Let me show you how empty the Bayh-Dole provision on “Preference for United States Industry” (35 USC 204) is. According to its terms, this provision is the single most important piece of federal patent policy. For convenience, here’s the provision:
Notwithstanding any other provision of this chapter, no small business firm or nonprofit organization which receives title to any subject invention and no assignee of any such small business firm or nonprofit organization shall grant to any person the exclusive right to use or sell any subject invention in the United States unless such person agrees that any products embodying the subject invention or produced through the use of the subject invention will be manufactured substantially in the United States.
However, in individual cases, the requirement for such an agreement may be waived by the Federal agency under whose funding agreement the invention was made upon a showing by the small business firm, nonprofit organization, or assignee that reasonable but unsuccessful efforts have been made to grant licenses on similar terms to potential licensees that would be likely to manufacture substantially in the United States or that under the circumstances domestic manufacture is not commercially feasible.
I have divided it into its two sentences. We will take it apart further in a few minutes. The main points:
- Section 204 establishes itself as the most important provision of federal patent policy
- Section 204 as drafted is narrow, ambiguous, and easily circumvented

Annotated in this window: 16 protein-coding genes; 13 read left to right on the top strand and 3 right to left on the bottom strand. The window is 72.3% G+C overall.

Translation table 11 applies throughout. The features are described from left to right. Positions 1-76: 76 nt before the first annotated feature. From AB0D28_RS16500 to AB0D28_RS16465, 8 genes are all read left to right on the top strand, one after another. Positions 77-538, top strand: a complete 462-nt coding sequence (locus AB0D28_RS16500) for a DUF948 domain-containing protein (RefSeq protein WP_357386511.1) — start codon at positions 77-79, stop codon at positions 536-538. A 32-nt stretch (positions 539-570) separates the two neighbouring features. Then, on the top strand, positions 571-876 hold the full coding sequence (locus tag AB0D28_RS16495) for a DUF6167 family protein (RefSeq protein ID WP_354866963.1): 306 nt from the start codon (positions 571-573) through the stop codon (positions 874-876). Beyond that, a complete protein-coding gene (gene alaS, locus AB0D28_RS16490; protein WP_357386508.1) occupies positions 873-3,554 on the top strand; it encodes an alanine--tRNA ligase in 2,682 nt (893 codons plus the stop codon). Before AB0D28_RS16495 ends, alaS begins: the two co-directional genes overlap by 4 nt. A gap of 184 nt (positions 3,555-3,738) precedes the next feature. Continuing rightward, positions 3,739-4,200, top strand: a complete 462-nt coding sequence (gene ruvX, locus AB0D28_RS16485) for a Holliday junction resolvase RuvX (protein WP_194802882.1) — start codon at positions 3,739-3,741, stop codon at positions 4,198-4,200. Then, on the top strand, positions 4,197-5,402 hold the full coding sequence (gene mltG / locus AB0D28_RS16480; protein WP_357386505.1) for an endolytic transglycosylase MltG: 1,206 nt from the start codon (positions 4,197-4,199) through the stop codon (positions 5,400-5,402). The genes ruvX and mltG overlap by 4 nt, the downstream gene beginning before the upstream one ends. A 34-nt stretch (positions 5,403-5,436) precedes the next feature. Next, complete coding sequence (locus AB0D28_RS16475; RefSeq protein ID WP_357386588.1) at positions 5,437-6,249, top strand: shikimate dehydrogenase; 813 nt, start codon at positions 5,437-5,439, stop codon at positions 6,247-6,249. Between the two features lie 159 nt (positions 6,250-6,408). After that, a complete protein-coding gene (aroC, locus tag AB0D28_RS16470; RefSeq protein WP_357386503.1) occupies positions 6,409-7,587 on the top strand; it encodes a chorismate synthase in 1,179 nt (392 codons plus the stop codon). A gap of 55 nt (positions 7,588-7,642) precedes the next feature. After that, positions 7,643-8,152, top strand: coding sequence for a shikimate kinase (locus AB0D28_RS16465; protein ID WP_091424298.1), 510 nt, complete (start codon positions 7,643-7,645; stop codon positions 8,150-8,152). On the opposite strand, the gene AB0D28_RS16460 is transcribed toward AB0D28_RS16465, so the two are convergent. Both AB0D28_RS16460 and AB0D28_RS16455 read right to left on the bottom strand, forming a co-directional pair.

- There’s little “preference” for United States industry actually required by section 204
- Section 204 is useful mainly for political show and bureaucratic nonsense
First, some context
The preference for United States industry was put forward by Senator Bayh as the fundamental premise of Bayh-Dole. The statement of preference for United States Industry was in the earliest drafts of the bill, including S. 414. This preference is established in Bayh-Dole’s statement of policy. While Bayh-Dole asserts that it takes precedence over any other statute, 35 USC 204 asserts that it takes precedence over anything else in Bayh-Dole. It would appear that 35 USC 204 is the single most important provision in the entirety of federal patent policy pertaining to contracting. We might expect it, then, to be pretty darned powerful. And we would be wrong. But 204 is indeed remarkably consistent with how Bayh-Dole has been conceived–make a flourish of being important, but walk the flourish back in the details and procedural implementation.
35 USC 200 states federal patent policy for inventions arising from federally supported research or development. According to 200, the patent system should be used “to promote the commercialization and public availability of inventions made in the United States by United States industry and labor.” Section 204, the “Preference for United States Industry,” then is an expression of this policy statement. 35 USC 202(c)(8) then (apparently uselessly–it is law, so why does it need to be in each federal contract as well?) requires the standard patent rights clause to include 204. The standard patent rights clause at 37 CFR 401.14(a) includes 204’s text at paragraph (i) with some alterations that are interesting in their own right, but for a different time.